Signs of Maturity: What Does It Mean to “Grow Up?”

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“Oh, grow up!” Is there anyone who didn’t hear some version of this humiliating admonition as a kid? Often voiced by another kid, or some chronologically mature person who probably needed to “grow up” himself.

Still, it does raise an important question: what does it mean to grow up? What qualities are present in those people we respect for their maturity?

Although it may not be very humble to do so, let’s start with the quality of humility. And its important to remember that humility is not identical to a lack confidence. Rather, it involves the recognition that in the big picture of the universe, you are a very, very small part. That is to say, unless your name is one that ranks with Einstein or Beethoven, virtually no one will know your name in a hundred years.

As Goethe put it, “Names are like sound and smoke.” They disappear that easily. Humbling indeed. You probably aren’t as important as you think you are.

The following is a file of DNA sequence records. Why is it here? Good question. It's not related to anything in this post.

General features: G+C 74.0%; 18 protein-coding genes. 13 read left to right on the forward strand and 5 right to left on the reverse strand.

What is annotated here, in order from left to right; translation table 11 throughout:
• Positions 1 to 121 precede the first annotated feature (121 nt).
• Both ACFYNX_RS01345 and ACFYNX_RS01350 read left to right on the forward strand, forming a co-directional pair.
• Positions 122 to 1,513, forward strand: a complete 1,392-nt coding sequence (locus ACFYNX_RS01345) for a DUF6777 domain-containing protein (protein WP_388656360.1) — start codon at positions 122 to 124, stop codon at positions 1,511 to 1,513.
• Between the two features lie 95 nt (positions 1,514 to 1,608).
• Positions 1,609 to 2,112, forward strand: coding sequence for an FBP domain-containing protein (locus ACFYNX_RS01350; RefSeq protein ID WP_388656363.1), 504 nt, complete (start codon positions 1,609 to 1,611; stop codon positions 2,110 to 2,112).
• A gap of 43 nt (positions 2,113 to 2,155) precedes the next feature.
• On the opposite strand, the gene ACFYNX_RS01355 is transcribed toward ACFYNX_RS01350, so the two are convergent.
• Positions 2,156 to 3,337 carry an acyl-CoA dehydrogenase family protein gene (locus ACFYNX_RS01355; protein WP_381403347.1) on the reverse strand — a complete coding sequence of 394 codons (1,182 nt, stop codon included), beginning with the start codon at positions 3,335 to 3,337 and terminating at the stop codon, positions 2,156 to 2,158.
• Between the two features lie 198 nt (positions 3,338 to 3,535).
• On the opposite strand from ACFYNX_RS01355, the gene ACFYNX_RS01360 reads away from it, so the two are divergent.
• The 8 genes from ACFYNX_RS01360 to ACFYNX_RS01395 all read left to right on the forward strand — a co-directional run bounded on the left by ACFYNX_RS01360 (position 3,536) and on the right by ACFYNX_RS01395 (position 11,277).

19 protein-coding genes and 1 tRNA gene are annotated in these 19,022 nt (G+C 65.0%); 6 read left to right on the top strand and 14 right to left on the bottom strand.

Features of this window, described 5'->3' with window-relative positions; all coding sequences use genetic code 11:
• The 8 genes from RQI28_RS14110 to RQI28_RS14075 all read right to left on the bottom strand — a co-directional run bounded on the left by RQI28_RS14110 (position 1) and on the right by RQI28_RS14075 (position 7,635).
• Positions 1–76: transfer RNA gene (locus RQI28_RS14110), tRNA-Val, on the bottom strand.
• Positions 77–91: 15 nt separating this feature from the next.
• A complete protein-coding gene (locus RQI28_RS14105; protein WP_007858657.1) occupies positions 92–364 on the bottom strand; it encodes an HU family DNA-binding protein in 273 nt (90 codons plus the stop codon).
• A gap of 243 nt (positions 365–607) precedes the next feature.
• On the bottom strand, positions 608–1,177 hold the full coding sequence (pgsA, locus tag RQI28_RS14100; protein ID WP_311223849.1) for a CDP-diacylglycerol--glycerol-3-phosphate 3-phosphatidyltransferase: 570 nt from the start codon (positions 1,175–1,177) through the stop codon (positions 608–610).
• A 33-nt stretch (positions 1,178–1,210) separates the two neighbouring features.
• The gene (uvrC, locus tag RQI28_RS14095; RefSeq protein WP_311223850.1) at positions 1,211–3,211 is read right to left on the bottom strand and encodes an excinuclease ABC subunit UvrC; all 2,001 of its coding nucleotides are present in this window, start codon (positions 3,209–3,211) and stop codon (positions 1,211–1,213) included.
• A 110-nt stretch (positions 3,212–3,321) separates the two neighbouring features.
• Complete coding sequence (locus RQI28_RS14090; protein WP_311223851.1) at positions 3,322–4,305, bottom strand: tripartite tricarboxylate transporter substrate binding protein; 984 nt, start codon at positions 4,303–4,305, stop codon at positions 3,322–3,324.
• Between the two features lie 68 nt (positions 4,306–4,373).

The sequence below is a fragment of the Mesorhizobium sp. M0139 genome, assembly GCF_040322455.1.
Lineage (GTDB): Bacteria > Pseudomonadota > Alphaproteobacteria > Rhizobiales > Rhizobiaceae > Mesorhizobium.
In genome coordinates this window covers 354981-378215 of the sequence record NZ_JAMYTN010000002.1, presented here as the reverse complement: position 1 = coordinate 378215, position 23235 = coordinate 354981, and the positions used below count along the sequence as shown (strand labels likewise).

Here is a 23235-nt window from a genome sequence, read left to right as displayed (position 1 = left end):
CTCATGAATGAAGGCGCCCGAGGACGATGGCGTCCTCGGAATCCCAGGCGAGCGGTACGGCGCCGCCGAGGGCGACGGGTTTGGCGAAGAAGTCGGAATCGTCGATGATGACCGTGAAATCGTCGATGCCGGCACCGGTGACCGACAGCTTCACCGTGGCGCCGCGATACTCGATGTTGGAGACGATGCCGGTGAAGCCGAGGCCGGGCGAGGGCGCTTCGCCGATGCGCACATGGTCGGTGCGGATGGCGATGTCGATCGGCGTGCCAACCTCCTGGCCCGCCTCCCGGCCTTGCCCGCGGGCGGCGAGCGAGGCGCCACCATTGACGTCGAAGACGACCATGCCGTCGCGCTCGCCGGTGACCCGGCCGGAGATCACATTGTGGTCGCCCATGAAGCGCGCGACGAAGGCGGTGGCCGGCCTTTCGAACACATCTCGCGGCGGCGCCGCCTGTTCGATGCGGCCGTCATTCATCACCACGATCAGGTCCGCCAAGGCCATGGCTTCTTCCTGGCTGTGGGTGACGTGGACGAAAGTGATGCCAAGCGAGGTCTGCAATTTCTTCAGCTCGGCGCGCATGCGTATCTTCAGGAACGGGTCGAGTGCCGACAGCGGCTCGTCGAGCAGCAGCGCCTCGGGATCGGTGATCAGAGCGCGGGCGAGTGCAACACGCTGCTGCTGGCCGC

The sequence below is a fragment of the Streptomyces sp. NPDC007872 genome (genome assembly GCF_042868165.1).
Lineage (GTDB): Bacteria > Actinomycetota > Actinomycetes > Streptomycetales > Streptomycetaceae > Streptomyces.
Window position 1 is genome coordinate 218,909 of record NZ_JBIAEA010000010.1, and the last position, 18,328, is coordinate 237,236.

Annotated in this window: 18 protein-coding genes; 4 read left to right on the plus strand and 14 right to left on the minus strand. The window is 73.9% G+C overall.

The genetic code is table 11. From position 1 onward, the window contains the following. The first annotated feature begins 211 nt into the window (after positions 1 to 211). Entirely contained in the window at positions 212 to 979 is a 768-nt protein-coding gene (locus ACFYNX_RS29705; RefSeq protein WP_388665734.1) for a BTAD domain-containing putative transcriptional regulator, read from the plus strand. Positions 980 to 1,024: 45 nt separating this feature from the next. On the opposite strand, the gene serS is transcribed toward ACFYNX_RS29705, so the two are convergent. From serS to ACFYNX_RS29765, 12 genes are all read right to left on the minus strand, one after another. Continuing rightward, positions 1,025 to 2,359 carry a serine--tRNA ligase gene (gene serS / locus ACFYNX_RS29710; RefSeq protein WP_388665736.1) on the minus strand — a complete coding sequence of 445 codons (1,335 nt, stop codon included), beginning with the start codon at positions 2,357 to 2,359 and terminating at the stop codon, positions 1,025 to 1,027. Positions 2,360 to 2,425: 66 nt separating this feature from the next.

Which means, of course, that your problems, at least most of them, aren’t that important either. The ability to recognize that most problems are transitory and only temporarily bothersome is another sign of maturity. Now, I’m not talking about brain cancer here, but the more garden-variety ups and downs of life. It sometimes helps weather them to realize that you will care little if anything about those difficulties in five years or even five months.

No, as the saying goes, “Don’t sweat the small stuff. It’s all small stuff.” Or, at least most of it.